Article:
Every parent, at one point or another, finds themself stuck in a conflict with their child. That not-so-rare moment when your daughter stands, shoulders squared, hands on hips, and says: “You’re not the boss of me!”
She’s right. You’re not her boss. You don’t want to use force to exhibit power over her. It’s not the kind of parent you are. You prefer to parent by teaching and guiding. You use your influence lovingly to inspire and inform, like a mentor or wise teacher.
You want your child to have what best serves her in the moment—healthy food, ample sleep, fun experiences—but, in the bigger picture, you also want her to develop the ability to make decisions independently and handle difficult situations that will serve her well into adulthood.
So how do you turn this around? How do you not only resolve the conflict, but inspire your child in a bigger, fuller way? Let me explain.
What Your Child’s Resistance is Telling You
When your child resists your guidance, or your attempts to connect and attach to them, it signals a disconnection, not only from you, but from her inner self. That’s scary for your child. She needs your guidance to re-connect with self and others. You can do this by reflecting back to her ‘who she really is’. By sharing important values and beliefs about her life purpose, you set the foundation for re-connection in a compassionate way.
A child’s resistance also signals that we’re parenting using force, albeit with good intentions, rather than our own personal power. David Hawkins explains that when we stand in our own power, we don’t need to exert effort to influence others. Power is still, and its influence acts like a magnetic field. When we exert force to influence others, the force creates a counterforce that polarizes rather than unifies, hence your child’s disconnection from you.
But how do you stand in your own power? One way is to talk with your child about her purpose, and your role as a parent, in the bigger life picture. This will resonate as “truth” with her inner authentic self, and make the experience meaningful so she shifts back to engaging and learning with you.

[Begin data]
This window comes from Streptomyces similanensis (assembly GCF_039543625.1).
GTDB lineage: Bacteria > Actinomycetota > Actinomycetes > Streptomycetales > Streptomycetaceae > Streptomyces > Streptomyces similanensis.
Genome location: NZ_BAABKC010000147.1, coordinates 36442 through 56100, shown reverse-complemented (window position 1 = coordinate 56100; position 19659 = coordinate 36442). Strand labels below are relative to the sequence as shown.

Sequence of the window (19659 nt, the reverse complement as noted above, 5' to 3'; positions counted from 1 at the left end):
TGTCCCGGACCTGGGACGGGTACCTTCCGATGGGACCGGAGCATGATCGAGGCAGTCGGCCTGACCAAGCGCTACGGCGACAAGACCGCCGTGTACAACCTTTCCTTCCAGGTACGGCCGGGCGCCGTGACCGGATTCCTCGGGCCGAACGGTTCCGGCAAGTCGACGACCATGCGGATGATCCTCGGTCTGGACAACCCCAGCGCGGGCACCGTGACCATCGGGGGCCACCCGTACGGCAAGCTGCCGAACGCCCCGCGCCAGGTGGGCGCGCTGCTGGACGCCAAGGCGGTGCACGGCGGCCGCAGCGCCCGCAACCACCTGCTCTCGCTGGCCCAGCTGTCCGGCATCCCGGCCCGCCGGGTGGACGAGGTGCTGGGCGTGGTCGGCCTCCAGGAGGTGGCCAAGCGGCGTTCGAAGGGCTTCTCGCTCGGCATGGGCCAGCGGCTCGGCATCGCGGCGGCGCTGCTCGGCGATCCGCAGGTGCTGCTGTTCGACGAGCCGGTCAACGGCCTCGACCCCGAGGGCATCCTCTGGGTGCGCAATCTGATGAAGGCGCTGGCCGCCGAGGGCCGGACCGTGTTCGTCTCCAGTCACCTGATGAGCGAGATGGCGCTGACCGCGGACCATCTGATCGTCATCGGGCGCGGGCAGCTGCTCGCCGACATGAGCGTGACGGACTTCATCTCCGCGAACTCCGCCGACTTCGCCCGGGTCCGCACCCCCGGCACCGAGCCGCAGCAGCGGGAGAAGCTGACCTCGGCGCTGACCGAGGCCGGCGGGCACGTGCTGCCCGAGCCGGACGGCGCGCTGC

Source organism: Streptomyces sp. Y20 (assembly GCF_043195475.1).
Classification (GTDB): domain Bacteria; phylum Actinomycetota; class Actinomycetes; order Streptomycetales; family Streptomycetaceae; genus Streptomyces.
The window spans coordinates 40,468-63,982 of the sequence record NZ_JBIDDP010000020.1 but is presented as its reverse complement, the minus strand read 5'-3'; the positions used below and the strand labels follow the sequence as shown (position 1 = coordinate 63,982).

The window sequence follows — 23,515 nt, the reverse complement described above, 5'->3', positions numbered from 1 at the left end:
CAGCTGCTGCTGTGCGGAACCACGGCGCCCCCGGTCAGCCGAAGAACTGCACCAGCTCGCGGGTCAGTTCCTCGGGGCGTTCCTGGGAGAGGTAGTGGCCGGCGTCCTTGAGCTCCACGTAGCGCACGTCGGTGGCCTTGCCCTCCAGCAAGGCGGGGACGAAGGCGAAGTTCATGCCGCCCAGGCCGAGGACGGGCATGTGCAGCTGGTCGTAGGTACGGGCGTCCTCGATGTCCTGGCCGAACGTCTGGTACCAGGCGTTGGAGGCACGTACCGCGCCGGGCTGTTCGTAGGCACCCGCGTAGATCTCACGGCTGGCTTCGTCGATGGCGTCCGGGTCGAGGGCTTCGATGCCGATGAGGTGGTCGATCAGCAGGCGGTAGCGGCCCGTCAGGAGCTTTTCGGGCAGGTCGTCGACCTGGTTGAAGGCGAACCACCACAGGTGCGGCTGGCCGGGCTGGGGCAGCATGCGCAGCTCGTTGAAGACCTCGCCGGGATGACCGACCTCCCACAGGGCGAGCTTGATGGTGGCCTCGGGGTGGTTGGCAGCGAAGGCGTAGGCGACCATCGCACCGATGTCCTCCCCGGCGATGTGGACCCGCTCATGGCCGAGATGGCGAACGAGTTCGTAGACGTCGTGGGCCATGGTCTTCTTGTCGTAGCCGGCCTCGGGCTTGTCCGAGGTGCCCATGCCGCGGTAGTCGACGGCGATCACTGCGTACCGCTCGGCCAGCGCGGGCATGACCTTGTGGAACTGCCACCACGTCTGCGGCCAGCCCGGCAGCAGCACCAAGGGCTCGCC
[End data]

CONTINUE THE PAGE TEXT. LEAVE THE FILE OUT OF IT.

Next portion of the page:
4 Steps to Help Your Child Connect To a Bigger, Meaningful Purpose in the World
The first time I did this, my son was about 4 years old. He was resisting what I asked him to do and any attempts to connect with him. I was exasperated. In a moment of frustration and despair, I acknowledged to myself that I truly didn’t want to boss him around. I found myself asking:
- How do I define my job as his parent?
- How do I parent in a way that honours his spirit, the essence of who he is inside?
- How do I honour his spirit, but still make sure he eats enough vegetables, goes to bed at a reasonable hour and we get to appointments on time?
The answer came to me swiftly, and while my logical brain told me he was too young to understand, I was shocked at how quickly he was willing to learn what I was teaching.
Here are four steps you can use to help your child connect to a bigger, meaningful purpose in the world, and how I explained them to my son.
1. Agree with your child when they tell you, “You’re not the boss of me!”
Here’s what I said to my son:
No, I’m not your boss, and I don’t really want to tell you what to do.
2. Explain how you see your job as your child’s parent.
Find words and values that feel truthful to you. Remember: your child senses your integrity, and settles by responding to the truth of the bigger picture. Being honest is more important than whether they completely understand the words and concepts you use.
Here’s what I said to my son: